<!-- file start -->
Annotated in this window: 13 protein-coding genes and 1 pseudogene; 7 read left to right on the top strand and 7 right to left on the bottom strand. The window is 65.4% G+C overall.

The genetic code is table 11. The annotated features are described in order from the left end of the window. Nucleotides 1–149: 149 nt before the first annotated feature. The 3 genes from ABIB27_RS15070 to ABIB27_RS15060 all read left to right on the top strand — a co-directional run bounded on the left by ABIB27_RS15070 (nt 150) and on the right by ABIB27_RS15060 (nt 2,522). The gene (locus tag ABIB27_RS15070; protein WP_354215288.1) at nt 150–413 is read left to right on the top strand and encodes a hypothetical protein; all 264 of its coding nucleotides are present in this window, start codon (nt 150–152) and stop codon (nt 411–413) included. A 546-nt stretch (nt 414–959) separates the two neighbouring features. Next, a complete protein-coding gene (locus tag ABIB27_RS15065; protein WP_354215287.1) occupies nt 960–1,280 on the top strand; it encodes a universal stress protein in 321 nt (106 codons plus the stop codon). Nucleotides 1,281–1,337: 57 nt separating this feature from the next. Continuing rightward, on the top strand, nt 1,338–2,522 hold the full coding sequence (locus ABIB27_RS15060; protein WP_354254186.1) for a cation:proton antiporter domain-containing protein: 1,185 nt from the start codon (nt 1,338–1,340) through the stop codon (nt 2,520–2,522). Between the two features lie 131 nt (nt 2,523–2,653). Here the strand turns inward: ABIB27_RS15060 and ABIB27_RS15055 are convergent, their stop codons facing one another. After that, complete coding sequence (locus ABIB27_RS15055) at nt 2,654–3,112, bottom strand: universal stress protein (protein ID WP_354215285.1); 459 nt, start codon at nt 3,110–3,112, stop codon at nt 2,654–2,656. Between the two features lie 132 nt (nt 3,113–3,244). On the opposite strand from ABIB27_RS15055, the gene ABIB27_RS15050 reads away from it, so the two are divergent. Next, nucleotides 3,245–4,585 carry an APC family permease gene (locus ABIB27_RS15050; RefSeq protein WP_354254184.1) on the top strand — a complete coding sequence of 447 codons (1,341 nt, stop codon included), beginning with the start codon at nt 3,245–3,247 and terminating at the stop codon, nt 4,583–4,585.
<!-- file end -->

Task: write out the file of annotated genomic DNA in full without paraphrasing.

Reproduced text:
Annotated in this window: 13 protein-coding genes and 1 pseudogene; 7 read left to right on the top strand and 7 right to left on the bottom strand. The window is 65.4% G+C overall.

The genetic code is table 11. The annotated features are described in order from the left end of the window. Nucleotides 1–149: 149 nt before the first annotated feature. The 3 genes from ABIB27_RS15070 to ABIB27_RS15060 all read left to right on the top strand — a co-directional run bounded on the left by ABIB27_RS15070 (nt 150) and on the right by ABIB27_RS15060 (nt 2,522). The gene (locus tag ABIB27_RS15070; protein WP_354215288.1) at nt 150–413 is read left to right on the top strand and encodes a hypothetical protein; all 264 of its coding nucleotides are present in this window, start codon (nt 150–152) and stop codon (nt 411–413) included. A 546-nt stretch (nt 414–959) separates the two neighbouring features. Next, a complete protein-coding gene (locus tag ABIB27_RS15065; protein WP_354215287.1) occupies nt 960–1,280 on the top strand; it encodes a universal stress protein in 321 nt (106 codons plus the stop codon). Nucleotides 1,281–1,337: 57 nt separating this feature from the next. Continuing rightward, on the top strand, nt 1,338–2,522 hold the full coding sequence (locus ABIB27_RS15060; protein WP_354254186.1) for a cation:proton antiporter domain-containing protein: 1,185 nt from the start codon (nt 1,338–1,340) through the stop codon (nt 2,520–2,522). Between the two features lie 131 nt (nt 2,523–2,653). Here the strand turns inward: ABIB27_RS15060 and ABIB27_RS15055 are convergent, their stop codons facing one another. After that, complete coding sequence (locus ABIB27_RS15055) at nt 2,654–3,112, bottom strand: universal stress protein (protein ID WP_354215285.1); 459 nt, start codon at nt 3,110–3,112, stop codon at nt 2,654–2,656. Between the two features lie 132 nt (nt 3,113–3,244). On the opposite strand from ABIB27_RS15055, the gene ABIB27_RS15050 reads away from it, so the two are divergent. Next, nucleotides 3,245–4,585 carry an APC family permease gene (locus ABIB27_RS15050; RefSeq protein WP_354254184.1) on the top strand — a complete coding sequence of 447 codons (1,341 nt, stop codon included), beginning with the start codon at nt 3,245–3,247 and terminating at the stop codon, nt 4,583–4,585.